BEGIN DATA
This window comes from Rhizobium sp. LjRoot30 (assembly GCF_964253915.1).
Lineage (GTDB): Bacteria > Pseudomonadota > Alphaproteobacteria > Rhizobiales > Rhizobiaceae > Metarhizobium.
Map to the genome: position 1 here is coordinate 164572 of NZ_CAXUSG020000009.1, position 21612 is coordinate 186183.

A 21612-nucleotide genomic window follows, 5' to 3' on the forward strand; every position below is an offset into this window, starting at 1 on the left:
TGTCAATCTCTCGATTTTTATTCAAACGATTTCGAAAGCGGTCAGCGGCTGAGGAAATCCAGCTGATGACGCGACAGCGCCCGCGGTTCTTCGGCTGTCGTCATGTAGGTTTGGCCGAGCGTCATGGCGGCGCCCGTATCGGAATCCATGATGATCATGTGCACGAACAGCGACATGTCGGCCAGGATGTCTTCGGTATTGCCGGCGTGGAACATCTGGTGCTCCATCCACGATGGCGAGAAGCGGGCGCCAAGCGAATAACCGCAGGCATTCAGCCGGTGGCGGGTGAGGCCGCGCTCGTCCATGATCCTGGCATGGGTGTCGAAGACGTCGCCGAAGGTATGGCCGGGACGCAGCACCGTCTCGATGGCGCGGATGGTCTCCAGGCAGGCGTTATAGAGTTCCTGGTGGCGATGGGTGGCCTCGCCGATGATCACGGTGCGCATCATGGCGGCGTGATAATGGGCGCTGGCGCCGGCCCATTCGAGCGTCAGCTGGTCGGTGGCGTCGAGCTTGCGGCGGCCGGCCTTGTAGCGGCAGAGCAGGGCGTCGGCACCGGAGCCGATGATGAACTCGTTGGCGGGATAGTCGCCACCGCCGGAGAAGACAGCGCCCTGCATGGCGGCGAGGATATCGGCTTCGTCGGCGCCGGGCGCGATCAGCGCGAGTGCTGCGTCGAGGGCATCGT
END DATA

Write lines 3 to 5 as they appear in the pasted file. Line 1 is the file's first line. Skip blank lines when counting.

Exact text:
Map to the genome: position 1 here is coordinate 164572 of NZ_CAXUSG020000009.1, position 21612 is coordinate 186183.

A 21612-nucleotide genomic window follows, 5' to 3' on the forward strand; every position below is an offset into this window, starting at 1 on the left:
TGTCAATCTCTCGATTTTTATTCAAACGATTTCGAAAGCGGTCAGCGGCTGAGGAAATCCAGCTGATGACGCGACAGCGCCCGCGGTTCTTCGGCTGTCGTCATGTAGGTTTGGCCGAGCGTCATGGCGGCGCCCGTATCGGAATCCATGATGATCATGTGCACGAACAGCGACATGTCGGCCAGGATGTCTTCGGTATTGCCGGCGTGGAACATCTGGTGCTCCATCCACGATGGCGAGAAGCGGGCGCCAAGCGAATAACCGCAGGCATTCAGCCGGTGGCGGGTGAGGCCGCGCTCGTCCATGATCCTGGCATGGGTGTCGAAGACGTCGCCGAAGGTATGGCCGGGACGCAGCACCGTCTCGATGGCGCGGATGGTCTCCAGGCAGGCGTTATAGAGTTCCTGGTGGCGATGGGTGGCCTCGCCGATGATCACGGTGCGCATCATGGCGGCGTGATAATGGGCGCTGGCGCCGGCCCATTCGAGCGTCAGCTGGTCGGTGGCGTCGAGCTTGCGGCGGCCGGCCTTGTAGCGGCAGAGCAGGGCGTCGGCACCGGAGCCGATGATGAACTCGTTGGCGGGATAGTCGCCACCGCCGGAGAAGACAGCGCCCTGCATGGCGGCGAGGATATCGGCTTCGTCGGCGCCGGGCGCGATCAGCGCGAGTGCTGCGTCGAGGGCATCGT